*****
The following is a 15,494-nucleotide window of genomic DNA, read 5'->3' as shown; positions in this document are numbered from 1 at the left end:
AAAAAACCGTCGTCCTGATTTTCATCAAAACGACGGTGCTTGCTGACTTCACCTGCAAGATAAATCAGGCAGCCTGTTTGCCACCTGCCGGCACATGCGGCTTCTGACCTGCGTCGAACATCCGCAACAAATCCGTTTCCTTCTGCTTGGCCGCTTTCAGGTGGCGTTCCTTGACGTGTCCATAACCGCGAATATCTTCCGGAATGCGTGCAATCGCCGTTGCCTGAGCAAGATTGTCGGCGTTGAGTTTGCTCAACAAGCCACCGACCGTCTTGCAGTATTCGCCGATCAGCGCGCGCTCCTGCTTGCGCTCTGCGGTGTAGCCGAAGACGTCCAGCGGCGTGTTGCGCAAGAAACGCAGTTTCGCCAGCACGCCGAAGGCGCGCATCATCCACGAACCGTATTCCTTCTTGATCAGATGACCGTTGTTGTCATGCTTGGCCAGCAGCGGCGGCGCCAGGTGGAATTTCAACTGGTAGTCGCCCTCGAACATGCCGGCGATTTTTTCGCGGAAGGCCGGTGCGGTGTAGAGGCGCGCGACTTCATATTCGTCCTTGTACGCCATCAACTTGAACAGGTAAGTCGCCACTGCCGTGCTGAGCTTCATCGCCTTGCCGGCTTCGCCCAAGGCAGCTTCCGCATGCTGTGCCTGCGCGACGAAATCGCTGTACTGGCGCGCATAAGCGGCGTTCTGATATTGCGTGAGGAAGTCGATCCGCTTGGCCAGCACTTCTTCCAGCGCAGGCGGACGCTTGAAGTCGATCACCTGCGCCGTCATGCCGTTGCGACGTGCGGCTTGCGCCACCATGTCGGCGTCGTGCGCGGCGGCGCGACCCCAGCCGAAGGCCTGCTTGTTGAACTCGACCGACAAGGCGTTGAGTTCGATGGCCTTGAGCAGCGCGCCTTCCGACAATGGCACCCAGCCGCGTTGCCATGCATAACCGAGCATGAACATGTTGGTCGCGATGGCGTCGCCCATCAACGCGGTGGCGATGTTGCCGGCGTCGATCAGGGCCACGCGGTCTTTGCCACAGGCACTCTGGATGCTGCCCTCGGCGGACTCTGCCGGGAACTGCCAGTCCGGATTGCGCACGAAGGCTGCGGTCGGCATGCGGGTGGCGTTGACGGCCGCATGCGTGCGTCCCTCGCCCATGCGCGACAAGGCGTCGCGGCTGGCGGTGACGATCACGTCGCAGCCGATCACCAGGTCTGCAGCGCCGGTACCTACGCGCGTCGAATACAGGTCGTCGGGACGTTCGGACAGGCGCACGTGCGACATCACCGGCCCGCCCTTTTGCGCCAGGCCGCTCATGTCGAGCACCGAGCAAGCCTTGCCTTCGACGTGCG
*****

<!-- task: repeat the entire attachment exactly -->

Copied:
The following is a 15,494-nucleotide window of genomic DNA, read 5'->3' as shown; positions in this document are numbered from 1 at the left end:
AAAAAACCGTCGTCCTGATTTTCATCAAAACGACGGTGCTTGCTGACTTCACCTGCAAGATAAATCAGGCAGCCTGTTTGCCACCTGCCGGCACATGCGGCTTCTGACCTGCGTCGAACATCCGCAACAAATCCGTTTCCTTCTGCTTGGCCGCTTTCAGGTGGCGTTCCTTGACGTGTCCATAACCGCGAATATCTTCCGGAATGCGTGCAATCGCCGTTGCCTGAGCAAGATTGTCGGCGTTGAGTTTGCTCAACAAGCCACCGACCGTCTTGCAGTATTCGCCGATCAGCGCGCGCTCCTGCTTGCGCTCTGCGGTGTAGCCGAAGACGTCCAGCGGCGTGTTGCGCAAGAAACGCAGTTTCGCCAGCACGCCGAAGGCGCGCATCATCCACGAACCGTATTCCTTCTTGATCAGATGACCGTTGTTGTCATGCTTGGCCAGCAGCGGCGGCGCCAGGTGGAATTTCAACTGGTAGTCGCCCTCGAACATGCCGGCGATTTTTTCGCGGAAGGCCGGTGCGGTGTAGAGGCGCGCGACTTCATATTCGTCCTTGTACGCCATCAACTTGAACAGGTAAGTCGCCACTGCCGTGCTGAGCTTCATCGCCTTGCCGGCTTCGCCCAAGGCAGCTTCCGCATGCTGTGCCTGCGCGACGAAATCGCTGTACTGGCGCGCATAAGCGGCGTTCTGATATTGCGTGAGGAAGTCGATCCGCTTGGCCAGCACTTCTTCCAGCGCAGGCGGACGCTTGAAGTCGATCACCTGCGCCGTCATGCCGTTGCGACGTGCGGCTTGCGCCACCATGTCGGCGTCGTGCGCGGCGGCGCGACCCCAGCCGAAGGCCTGCTTGTTGAACTCGACCGACAAGGCGTTGAGTTCGATGGCCTTGAGCAGCGCGCCTTCCGACAATGGCACCCAGCCGCGTTGCCATGCATAACCGAGCATGAACATGTTGGTCGCGATGGCGTCGCCCATCAACGCGGTGGCGATGTTGCCGGCGTCGATCAGGGCCACGCGGTCTTTGCCACAGGCACTCTGGATGCTGCCCTCGGCGGACTCTGCCGGGAACTGCCAGTCCGGATTGCGCACGAAGGCTGCGGTCGGCATGCGGGTGGCGTTGACGGCCGCATGCGTGCGTCCCTCGCCCATGCGCGACAAGGCGTCGCGGCTGGCGGTGACGATCACGTCGCAGCCGATCACCAGGTCTGCAGCGCCGGTACCTACGCGCGTCGAATACAGGTCGTCGGGACGTTCGGACAGGCGCACGTGCGACATCACCGGCCCGCCCTTTTGCGCCAGGCCGCTCATGTCGAGCACCGAGCAAGCCTTGCCTTCGACGTGCG